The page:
FARGO, N.D. — Harvest timing and soybean moisture content can have a huge impact on soybean shatter losses, according to North Dakota State University Extension agricultural engineer Ken Hellevang.“There is considerable variation this year due to the challenging spring, variation in rainfall, planting date, maturity rating and growing degree days, so it is important to check each field,” says Hellevang. “There may also be considerable variation within a field.”
Soybean moisture content in the field will fluctuate depending on drying conditions and air humidity. Moisture content can increase by several points with an overnight dew or rain event, and it can decrease by several points during a day with low humidity and windy conditions.
“Field losses, splits and cracked seed coats increase as moisture content decreases,” Hellevang says. “Shatter losses have been shown to increase significantly when seed moisture falls below 11% and when mature beans undergo multiple wetting and drying cycles.”
He recommends that producers try to harvest as much of their crop as possible before the moisture level falls below 11% to 12%. Producers will receive the best price for their soybeans when the moisture content is 13%. Prices will be discounted for beans at moisture contents exceeding about 13%, and beans are prone to storage problems at higher moisture contents.
Because harvest losses increase dramatically when the moisture content is below 11%, harvesting during high humidity or damp conditions may reduce shatter loss, according to Hellevang.
Soybeans at 11% to 12% moisture have similar storage characteristics as wheat or corn at about 13.5% to 14.5% moisture, and 13% moisture soybeans might be expected to store the same way as 15.5% moisture wheat and corn. The 13% moisture content is adequate for winter storage, but for summer storage, the moisture content should be closer to 11%.
Soybean moisture variation may lead to storage losses. Operating an aeration fan will help move moisture from wet beans to drier beans. Air going past wet beans picks up moisture, and that moisture will transfer to drier beans as the air goes past them. Moisture movement will be minimal without aeration airflow. Hellevang suggests initially running the fan longer than is required to cool the grain to even out the moisture content. The moisture will not be all the same, but it should become more uniform.
Natural air drying with an adequate airflow rate of at least 1.0 cubic feet of air per minute, per bushel of stored grain is feasible during early October, but as average air temperatures drop below 40 degrees Fahrenheit, natural air drying becomes inefficient and not economical. Adding heat causes the beans on the bottom of the bin to dry to a lower moisture content, and it would increase drying speed only slightly.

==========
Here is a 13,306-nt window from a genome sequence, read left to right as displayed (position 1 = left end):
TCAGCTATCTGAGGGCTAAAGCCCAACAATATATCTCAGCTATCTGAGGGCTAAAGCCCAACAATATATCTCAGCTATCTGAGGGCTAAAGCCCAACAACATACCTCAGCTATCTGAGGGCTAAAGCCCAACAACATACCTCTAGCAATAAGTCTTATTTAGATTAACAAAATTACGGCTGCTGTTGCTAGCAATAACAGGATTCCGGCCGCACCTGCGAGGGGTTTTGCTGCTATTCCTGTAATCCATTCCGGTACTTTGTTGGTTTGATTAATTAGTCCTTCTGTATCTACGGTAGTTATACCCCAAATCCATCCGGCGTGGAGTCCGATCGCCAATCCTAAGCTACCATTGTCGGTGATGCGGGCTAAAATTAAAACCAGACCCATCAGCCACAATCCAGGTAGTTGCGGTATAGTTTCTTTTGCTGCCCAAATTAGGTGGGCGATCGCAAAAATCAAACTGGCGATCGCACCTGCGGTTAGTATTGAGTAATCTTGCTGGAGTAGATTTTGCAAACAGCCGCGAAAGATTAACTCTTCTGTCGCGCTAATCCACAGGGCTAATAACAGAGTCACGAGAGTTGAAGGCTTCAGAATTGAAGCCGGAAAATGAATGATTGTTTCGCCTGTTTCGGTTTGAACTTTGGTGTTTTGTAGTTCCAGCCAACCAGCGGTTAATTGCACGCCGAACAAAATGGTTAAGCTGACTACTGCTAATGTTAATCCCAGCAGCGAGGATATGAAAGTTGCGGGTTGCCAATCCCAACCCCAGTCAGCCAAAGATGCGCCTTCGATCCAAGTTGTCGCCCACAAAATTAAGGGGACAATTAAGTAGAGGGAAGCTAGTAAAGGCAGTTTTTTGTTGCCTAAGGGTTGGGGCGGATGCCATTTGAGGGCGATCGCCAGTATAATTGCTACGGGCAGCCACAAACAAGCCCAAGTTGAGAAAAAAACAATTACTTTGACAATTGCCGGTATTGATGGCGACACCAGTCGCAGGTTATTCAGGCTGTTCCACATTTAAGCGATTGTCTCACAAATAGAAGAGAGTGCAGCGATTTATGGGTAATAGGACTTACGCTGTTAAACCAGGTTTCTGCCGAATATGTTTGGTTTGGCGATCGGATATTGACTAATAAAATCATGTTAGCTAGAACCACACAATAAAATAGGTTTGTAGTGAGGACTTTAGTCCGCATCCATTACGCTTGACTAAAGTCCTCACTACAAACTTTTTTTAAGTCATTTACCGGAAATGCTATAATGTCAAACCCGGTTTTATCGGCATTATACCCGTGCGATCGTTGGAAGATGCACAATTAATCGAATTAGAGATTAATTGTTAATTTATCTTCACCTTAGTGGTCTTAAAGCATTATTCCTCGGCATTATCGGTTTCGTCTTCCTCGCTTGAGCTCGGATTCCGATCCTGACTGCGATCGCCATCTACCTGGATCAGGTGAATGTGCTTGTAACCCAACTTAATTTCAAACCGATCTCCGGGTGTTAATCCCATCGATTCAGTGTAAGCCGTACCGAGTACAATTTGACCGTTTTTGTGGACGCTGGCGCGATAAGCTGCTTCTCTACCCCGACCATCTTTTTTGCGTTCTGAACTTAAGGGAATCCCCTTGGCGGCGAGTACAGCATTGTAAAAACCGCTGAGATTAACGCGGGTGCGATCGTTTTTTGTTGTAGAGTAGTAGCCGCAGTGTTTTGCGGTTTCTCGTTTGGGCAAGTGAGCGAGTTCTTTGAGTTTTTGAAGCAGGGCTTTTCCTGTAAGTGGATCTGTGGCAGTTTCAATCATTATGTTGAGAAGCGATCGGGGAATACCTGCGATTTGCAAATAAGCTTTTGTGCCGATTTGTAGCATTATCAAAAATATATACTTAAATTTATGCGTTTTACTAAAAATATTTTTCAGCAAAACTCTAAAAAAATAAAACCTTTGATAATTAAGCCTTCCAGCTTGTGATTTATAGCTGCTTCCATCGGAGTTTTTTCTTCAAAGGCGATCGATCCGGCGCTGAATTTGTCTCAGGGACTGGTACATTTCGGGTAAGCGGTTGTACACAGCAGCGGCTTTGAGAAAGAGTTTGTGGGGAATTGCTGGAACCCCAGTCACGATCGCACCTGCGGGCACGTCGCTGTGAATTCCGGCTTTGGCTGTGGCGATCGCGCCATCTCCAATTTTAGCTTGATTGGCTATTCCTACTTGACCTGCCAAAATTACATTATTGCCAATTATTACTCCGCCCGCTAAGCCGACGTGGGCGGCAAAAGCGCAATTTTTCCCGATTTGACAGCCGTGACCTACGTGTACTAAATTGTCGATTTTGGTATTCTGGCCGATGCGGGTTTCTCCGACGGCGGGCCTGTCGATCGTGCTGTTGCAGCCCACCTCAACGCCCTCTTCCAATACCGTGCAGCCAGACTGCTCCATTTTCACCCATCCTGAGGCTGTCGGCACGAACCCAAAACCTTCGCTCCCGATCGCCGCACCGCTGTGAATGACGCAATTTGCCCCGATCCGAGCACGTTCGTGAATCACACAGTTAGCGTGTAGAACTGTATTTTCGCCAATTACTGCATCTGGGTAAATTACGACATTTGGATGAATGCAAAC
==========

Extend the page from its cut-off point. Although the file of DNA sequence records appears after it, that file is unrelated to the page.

Hellevang recommends cooling the soybeans to between 20 and 30 degrees Fahrenheit for winter storage and completing the natural air drying in the spring. Start drying in the spring when outdoor temperatures are averaging about 40 degrees.
Soybeans can be dried in a high-temperature dryer, but the dryer temperature needs to be limited to minimize damage to the beans. Refer to the manufacturer’s recommendations for maximum drying temperature. Typically, the maximum drying temperature for nonfood soybeans is about 130 degrees Fahrenheit. Even at that temperature, some skins and beans will be cracked. He recommends monitoring the soybean seeds coming from the dryer and managing the dryer temperature based on the amount of damage occurring.
Keep the air relative humidity above 40% to minimize cracking of food grade or seed beans. Roughly, with each 20-degree increase in drying temperature, the air relative humidity is reduced to one-half, Hellevang notes. Air at 40 degrees and 80% relative humidity will have a relative humidity of about 40% when heated to 60 degrees. Therefore, very little heat should be added in a column dryer when drying seed or food grade beans. Food grade soybeans and seed beans must not have damage to the seed coat, so natural-air or low-temperature drying is the preferred drying method, Hellevang says.
Hellevang also warns of the risk of fires when drying soybeans. Soybean pods and other trash can accumulate in the dryer and become combustible. He has this advice to reduce the risk of fires:
- Assure that trash does not accumulate in the dryer.
- Assure that the soybeans continue to flow in all sections of the dryer.
- Monitor the dryer continuously.
- Clean the dryer frequently to reduce the potential for debris to combust.
Cool the soybeans to 20 to 25 degrees for winter storage. Hellevang supports using temperature cables to assist with monitoring the soybeans, but technology does not replace management. He still recommends monitoring the soybean moisture content, inspecting for insects and observing soybean quality.
Remember safety when working around grain. Protect yourself from grain dust with an N95 mask. Do not go into a grain bin while the grain is moving. It only takes a couple seconds to become helpless in flowing grain. Use the lock-out tag-out system to assure that you do not get hurt while working on grain drying and handling equipment.
For more information on soybean drying and storage, search online for NDSU grain drying and storage.
— NDSU Extension